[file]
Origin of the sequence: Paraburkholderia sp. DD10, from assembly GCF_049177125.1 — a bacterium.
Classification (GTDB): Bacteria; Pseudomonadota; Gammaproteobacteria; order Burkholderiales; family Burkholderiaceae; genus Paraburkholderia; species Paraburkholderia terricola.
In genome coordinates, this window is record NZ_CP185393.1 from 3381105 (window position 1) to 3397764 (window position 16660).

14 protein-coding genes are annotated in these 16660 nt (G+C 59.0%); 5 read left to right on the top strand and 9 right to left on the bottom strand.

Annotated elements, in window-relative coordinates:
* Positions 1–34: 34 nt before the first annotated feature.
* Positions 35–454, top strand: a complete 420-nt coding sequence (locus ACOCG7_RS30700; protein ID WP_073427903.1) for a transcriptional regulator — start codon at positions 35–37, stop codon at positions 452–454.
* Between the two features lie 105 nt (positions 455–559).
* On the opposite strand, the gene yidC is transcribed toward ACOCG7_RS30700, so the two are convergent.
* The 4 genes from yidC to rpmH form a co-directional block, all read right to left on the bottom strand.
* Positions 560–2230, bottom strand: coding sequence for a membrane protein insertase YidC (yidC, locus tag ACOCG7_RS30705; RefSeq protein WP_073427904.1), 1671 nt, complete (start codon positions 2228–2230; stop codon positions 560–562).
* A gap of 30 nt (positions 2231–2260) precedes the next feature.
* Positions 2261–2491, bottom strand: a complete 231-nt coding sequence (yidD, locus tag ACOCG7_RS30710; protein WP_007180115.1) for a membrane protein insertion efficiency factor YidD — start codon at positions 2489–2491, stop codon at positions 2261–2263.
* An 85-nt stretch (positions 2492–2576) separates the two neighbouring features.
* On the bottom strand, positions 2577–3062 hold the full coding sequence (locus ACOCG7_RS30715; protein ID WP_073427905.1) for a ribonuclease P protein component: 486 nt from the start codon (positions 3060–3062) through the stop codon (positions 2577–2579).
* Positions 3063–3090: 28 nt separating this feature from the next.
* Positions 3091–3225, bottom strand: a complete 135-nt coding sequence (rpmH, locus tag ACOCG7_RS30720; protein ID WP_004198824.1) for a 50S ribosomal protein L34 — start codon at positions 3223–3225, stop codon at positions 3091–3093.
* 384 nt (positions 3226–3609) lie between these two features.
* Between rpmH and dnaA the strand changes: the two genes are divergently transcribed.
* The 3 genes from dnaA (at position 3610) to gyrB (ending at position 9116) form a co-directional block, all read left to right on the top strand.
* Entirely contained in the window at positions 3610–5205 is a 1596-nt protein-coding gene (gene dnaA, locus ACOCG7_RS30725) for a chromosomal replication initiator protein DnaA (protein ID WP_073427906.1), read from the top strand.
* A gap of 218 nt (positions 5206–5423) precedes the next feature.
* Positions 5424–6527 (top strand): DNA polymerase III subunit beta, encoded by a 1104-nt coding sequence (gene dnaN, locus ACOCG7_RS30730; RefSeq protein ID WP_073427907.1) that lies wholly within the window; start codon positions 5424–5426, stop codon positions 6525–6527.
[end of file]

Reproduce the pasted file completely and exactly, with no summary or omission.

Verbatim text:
Origin of the sequence: Paraburkholderia sp. DD10, from assembly GCF_049177125.1 — a bacterium.
Classification (GTDB): Bacteria; Pseudomonadota; Gammaproteobacteria; order Burkholderiales; family Burkholderiaceae; genus Paraburkholderia; species Paraburkholderia terricola.
In genome coordinates, this window is record NZ_CP185393.1 from 3381105 (window position 1) to 3397764 (window position 16660).

14 protein-coding genes are annotated in these 16660 nt (G+C 59.0%); 5 read left to right on the top strand and 9 right to left on the bottom strand.

Annotated elements, in window-relative coordinates:
* Positions 1–34: 34 nt before the first annotated feature.
* Positions 35–454, top strand: a complete 420-nt coding sequence (locus ACOCG7_RS30700; protein ID WP_073427903.1) for a transcriptional regulator — start codon at positions 35–37, stop codon at positions 452–454.
* Between the two features lie 105 nt (positions 455–559).
* On the opposite strand, the gene yidC is transcribed toward ACOCG7_RS30700, so the two are convergent.
* The 4 genes from yidC to rpmH form a co-directional block, all read right to left on the bottom strand.
* Positions 560–2230, bottom strand: coding sequence for a membrane protein insertase YidC (yidC, locus tag ACOCG7_RS30705; RefSeq protein WP_073427904.1), 1671 nt, complete (start codon positions 2228–2230; stop codon positions 560–562).
* A gap of 30 nt (positions 2231–2260) precedes the next feature.
* Positions 2261–2491, bottom strand: a complete 231-nt coding sequence (yidD, locus tag ACOCG7_RS30710; protein WP_007180115.1) for a membrane protein insertion efficiency factor YidD — start codon at positions 2489–2491, stop codon at positions 2261–2263.
* An 85-nt stretch (positions 2492–2576) separates the two neighbouring features.
* On the bottom strand, positions 2577–3062 hold the full coding sequence (locus ACOCG7_RS30715; protein ID WP_073427905.1) for a ribonuclease P protein component: 486 nt from the start codon (positions 3060–3062) through the stop codon (positions 2577–2579).
* Positions 3063–3090: 28 nt separating this feature from the next.
* Positions 3091–3225, bottom strand: a complete 135-nt coding sequence (rpmH, locus tag ACOCG7_RS30720; protein ID WP_004198824.1) for a 50S ribosomal protein L34 — start codon at positions 3223–3225, stop codon at positions 3091–3093.
* 384 nt (positions 3226–3609) lie between these two features.
* Between rpmH and dnaA the strand changes: the two genes are divergently transcribed.
* The 3 genes from dnaA (at position 3610) to gyrB (ending at position 9116) form a co-directional block, all read left to right on the top strand.
* Entirely contained in the window at positions 3610–5205 is a 1596-nt protein-coding gene (gene dnaA, locus ACOCG7_RS30725) for a chromosomal replication initiator protein DnaA (protein ID WP_073427906.1), read from the top strand.
* A gap of 218 nt (positions 5206–5423) precedes the next feature.
* Positions 5424–6527 (top strand): DNA polymerase III subunit beta, encoded by a 1104-nt coding sequence (gene dnaN, locus ACOCG7_RS30730; RefSeq protein ID WP_073427907.1) that lies wholly within the window; start codon positions 5424–5426, stop codon positions 6525–6527.